Recently, the Government of India proposed the biggest-ever reduction in corporate tax rate by reducing it to 22 percent, as against the current 30 percent (25 percent for corporates with lower turnover thresholds). The reduced rate is available to domestic corporates without allowing for specified deductions/ exemptions/ incentives provided under the Income Tax Act. This, along with a slew of other changes were made to the corporate tax laws through Taxation Laws (Amendment) Ordinance 2019 to make amendments in the Income Tax Act, 1961 and the Finance (No. 2) Act 2019.
The ordinance also clarified that companies opting for the 22 percent tax rate are not required to pay Minimum Alternate Tax (MAT) which led to discussion about availability of past MAT credits if a company opts for lower rate of 22 percent with strong arguments supporting each view. The government did a commendable job of clarifying their position on this issue through Circular No. 29/ 2019 dated October 2, 2019. It clarified certain uncertainties arising out of the ordinance, including a specific clarification that brought forward credit of taxes paid under MAT in any tax years prior to opting for the reduced rate would no longer be available under the new regime.
While the government has clarified its position with regard to MAT credits, binding effect of CBDT clarifications has been a subject matter of litigation in the past and it may still be open to debate till it gets enacted under the Income tax Act. Considering this, impact on the quantum of advance tax and consequential interest liability, apart from the accounting implications may need consideration by taxpayers.
The circular also clarified that in the absence of any time line for exercising the option to be governed under the new regime, a company may opt for the same after it has exhausted the accumulated MAT credit by being governed by the regular taxation regime existing under the Act prior to Ordinance. Considering the clarification, and also that the new regime gives an option to taxpayers to switch over as per their convenience, companies having large MAT credits may prefer to continue with the old regime, till the time unabsorbed MAT credits are utilised.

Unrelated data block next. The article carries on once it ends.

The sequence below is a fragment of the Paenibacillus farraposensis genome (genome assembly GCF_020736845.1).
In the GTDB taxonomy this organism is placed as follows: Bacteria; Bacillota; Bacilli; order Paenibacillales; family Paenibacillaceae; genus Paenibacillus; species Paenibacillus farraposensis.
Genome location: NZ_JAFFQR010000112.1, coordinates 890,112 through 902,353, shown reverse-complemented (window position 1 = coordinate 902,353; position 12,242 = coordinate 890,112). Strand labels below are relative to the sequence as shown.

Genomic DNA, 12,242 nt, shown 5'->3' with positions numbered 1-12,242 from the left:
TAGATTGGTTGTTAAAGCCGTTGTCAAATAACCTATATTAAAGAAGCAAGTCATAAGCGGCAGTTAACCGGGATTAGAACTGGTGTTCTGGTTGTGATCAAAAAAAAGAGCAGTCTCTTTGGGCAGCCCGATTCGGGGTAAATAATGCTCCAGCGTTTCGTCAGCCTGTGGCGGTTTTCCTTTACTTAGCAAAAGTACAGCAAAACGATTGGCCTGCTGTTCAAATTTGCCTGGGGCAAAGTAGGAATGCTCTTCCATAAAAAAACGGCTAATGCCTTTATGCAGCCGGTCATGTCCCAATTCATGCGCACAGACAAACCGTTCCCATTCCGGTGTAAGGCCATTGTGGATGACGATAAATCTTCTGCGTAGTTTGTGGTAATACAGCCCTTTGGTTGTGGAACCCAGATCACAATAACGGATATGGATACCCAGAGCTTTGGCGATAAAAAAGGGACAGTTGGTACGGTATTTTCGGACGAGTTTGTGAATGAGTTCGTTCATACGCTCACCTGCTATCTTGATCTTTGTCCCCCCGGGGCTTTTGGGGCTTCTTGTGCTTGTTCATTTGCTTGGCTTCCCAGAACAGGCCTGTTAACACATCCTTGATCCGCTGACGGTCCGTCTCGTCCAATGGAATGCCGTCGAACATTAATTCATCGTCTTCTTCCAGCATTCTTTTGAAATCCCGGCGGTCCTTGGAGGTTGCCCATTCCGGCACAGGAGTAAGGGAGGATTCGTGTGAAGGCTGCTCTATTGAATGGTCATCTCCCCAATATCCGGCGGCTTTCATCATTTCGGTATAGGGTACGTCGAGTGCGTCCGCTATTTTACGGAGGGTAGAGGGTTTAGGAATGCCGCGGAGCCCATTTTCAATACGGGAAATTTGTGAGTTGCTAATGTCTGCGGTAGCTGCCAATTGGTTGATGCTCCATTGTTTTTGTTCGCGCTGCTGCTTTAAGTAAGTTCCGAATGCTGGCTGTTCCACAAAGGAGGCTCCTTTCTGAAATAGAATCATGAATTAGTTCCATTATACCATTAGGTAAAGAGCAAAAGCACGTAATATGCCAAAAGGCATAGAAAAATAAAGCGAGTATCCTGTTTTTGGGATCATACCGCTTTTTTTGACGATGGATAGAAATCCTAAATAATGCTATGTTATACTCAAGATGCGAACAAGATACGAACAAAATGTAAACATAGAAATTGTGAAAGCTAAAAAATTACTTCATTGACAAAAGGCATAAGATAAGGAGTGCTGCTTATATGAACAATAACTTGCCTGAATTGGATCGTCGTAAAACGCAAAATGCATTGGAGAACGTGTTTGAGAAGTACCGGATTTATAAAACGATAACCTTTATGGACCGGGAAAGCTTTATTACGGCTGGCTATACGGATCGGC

While the circular provides the much-needed clarity with regard to MAT credits and is likely to be of immediate relevance for taxpayers who are contemplating to opt for the 22 percent tax rate, this may make the lower tax rates unattractive to companies enjoying tax holidays and that have substantial MAT credits.
CBDT also clarified non-availability of brought-forward losses on account of additional depreciation arising in any tax year prior to opting for the reduced tax rate. Accordingly, taxpayers opting for the new rate would need to assess the quantum of such losses carried by them in their books and impact on tax liability should they opt for the reduced tax rate under the new regime. It may, however, be noted that there may not be any impact on claim for set-off of unabsorbed normal depreciation for such taxpayers.
Non-availability of brought-forward credit of taxes paid under MAT provisions may substantially impact companies in sectors such as IT, infrastructure and real estate. Having said that, it would be imperative for each company to carefully assess the impact of the circular on its tax position, do an as-is vs. proposed tax cost comparative, while keeping business plans and projections in perspective. In the interim, the issue may not lose steam and some level of litigation is expected to surround the issue.
Raju Kumar is Tax Partner at EY India. The views expressed are personal.